Second, as we saw, Godfrey Thomson demonstrated in 1916 that such a result would yield no information about how ‘intelligence’ really worked. This, together with E.B. Wilson’s 1928 demonstration that there wasn’t even such a thing as ‘the intelligence’ of a person within Spearman’s own absurd theory, means that Spearman’s purported finding could not be “fundamental”—as Sternberg claims—even if it really had been found.

The third and larger point is this: while Arthur Jensen has a reputation as a racist, Robert Sternberg is supposed to be respectableand yet they both absurdly rely on Spearman’s fraudulent and self-refuting work. This suggests that, across the spectrum, ‘intelligence testing’ is just cloaked eugenics.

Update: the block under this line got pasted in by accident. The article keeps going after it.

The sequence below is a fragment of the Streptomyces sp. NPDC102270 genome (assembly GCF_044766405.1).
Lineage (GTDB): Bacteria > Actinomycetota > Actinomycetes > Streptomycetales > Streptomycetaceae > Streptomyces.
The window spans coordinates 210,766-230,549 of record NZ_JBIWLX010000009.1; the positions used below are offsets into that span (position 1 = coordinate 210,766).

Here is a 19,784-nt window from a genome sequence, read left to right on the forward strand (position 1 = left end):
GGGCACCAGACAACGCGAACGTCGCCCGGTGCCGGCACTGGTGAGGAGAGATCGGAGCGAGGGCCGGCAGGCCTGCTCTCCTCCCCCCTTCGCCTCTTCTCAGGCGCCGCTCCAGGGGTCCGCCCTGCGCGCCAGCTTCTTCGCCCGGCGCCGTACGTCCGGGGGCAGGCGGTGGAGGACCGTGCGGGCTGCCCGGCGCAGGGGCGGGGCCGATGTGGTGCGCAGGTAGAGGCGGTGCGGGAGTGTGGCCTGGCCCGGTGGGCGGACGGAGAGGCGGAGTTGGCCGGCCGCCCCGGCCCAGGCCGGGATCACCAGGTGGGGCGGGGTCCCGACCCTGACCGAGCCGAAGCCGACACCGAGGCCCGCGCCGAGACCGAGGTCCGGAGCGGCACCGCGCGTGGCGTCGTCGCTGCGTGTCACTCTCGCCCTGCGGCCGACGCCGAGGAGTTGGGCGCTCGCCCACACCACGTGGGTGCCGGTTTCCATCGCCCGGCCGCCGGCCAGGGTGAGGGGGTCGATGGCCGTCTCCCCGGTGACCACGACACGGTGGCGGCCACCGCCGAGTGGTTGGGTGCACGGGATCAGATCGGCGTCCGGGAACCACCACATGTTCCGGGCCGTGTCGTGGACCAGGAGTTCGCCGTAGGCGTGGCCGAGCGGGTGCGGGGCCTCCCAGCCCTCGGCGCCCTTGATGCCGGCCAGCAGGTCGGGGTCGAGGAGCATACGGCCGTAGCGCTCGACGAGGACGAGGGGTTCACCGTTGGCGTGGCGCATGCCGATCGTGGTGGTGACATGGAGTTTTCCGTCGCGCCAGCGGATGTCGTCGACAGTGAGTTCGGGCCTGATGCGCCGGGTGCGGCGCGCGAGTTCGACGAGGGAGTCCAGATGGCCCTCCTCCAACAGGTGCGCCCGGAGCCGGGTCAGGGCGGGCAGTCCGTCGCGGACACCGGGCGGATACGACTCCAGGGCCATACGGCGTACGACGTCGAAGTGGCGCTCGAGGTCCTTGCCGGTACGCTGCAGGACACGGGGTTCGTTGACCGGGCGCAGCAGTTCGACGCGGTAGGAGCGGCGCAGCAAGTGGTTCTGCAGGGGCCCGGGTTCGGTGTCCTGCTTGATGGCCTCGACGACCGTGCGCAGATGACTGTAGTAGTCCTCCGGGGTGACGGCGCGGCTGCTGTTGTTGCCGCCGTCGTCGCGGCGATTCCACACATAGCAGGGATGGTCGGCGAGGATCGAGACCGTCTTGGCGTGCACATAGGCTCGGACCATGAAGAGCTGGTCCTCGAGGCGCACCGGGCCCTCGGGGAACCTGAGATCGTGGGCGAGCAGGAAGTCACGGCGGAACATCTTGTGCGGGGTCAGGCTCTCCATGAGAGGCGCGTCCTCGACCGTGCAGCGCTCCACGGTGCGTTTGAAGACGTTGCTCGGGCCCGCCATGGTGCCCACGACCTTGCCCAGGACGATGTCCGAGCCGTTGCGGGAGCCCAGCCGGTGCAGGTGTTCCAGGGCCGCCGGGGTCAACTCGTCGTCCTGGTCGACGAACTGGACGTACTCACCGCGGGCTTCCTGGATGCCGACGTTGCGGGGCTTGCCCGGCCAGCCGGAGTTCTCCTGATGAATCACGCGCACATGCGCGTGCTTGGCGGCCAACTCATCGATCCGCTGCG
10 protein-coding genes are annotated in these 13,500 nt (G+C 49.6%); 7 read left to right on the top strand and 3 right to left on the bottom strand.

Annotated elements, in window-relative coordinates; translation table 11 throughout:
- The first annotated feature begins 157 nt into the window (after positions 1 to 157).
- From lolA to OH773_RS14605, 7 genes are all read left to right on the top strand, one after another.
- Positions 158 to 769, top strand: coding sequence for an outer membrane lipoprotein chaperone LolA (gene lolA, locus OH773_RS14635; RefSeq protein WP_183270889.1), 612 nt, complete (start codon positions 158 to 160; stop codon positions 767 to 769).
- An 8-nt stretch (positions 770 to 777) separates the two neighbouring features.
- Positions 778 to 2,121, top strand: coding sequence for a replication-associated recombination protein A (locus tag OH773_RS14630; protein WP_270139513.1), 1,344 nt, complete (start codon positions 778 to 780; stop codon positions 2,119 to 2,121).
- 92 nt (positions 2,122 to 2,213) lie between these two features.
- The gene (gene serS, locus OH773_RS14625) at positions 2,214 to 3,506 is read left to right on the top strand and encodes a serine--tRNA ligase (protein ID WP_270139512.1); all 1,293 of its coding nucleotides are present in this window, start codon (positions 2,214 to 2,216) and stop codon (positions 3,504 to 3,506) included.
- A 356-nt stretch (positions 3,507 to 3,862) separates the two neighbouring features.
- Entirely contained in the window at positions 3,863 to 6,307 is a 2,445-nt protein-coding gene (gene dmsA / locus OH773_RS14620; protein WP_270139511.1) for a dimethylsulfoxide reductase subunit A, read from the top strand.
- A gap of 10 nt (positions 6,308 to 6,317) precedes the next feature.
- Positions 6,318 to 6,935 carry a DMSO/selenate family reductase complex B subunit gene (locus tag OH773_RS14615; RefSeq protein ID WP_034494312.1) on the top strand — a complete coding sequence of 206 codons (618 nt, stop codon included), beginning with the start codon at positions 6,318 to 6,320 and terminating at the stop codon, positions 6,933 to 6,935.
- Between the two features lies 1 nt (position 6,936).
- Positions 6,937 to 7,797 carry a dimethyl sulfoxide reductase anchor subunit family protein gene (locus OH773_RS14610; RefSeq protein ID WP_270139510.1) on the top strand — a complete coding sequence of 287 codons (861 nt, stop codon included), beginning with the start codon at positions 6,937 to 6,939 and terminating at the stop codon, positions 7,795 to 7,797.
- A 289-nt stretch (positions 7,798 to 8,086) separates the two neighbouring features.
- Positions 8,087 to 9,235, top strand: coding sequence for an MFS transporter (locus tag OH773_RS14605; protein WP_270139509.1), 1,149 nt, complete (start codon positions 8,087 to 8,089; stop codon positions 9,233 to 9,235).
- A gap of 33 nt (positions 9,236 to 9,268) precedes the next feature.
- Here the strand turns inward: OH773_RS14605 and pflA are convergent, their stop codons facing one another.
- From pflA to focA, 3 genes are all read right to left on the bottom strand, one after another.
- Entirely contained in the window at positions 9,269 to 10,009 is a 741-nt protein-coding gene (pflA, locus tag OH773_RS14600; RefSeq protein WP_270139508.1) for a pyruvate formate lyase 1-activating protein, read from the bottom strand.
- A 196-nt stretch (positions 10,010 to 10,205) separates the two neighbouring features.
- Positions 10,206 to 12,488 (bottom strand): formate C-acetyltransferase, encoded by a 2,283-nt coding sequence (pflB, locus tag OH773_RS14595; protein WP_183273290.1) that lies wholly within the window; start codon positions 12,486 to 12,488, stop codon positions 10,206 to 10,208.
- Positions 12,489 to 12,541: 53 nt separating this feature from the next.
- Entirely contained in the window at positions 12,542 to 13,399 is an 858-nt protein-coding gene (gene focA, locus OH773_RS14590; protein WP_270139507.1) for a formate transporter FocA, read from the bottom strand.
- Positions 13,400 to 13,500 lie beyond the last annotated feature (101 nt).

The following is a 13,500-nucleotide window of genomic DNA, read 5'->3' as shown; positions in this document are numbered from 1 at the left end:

After Charles Spearman came Cyril Burt

After Spearman, the next major intelligence tester of the British School was…Cyril Burt. This psychologist was also a starry-eyed fan of Francis Galton, the father of eugenics, and this hero-worship of Galton he got directly from his own father. 

“[Cyril Burt recalled] ‘...Francis Galton. . .[as] my father’s supreme example of the ideal man. . .’ Further inspired by a personal meeting with Galton when he accompanied his father on his [medical] rounds, Burt obtained Galton’s Inquiries into Human Faculty from his school library and observed ‘with a superstitious thrill’ that it had been published in 1883, the year of his own birth.”[12]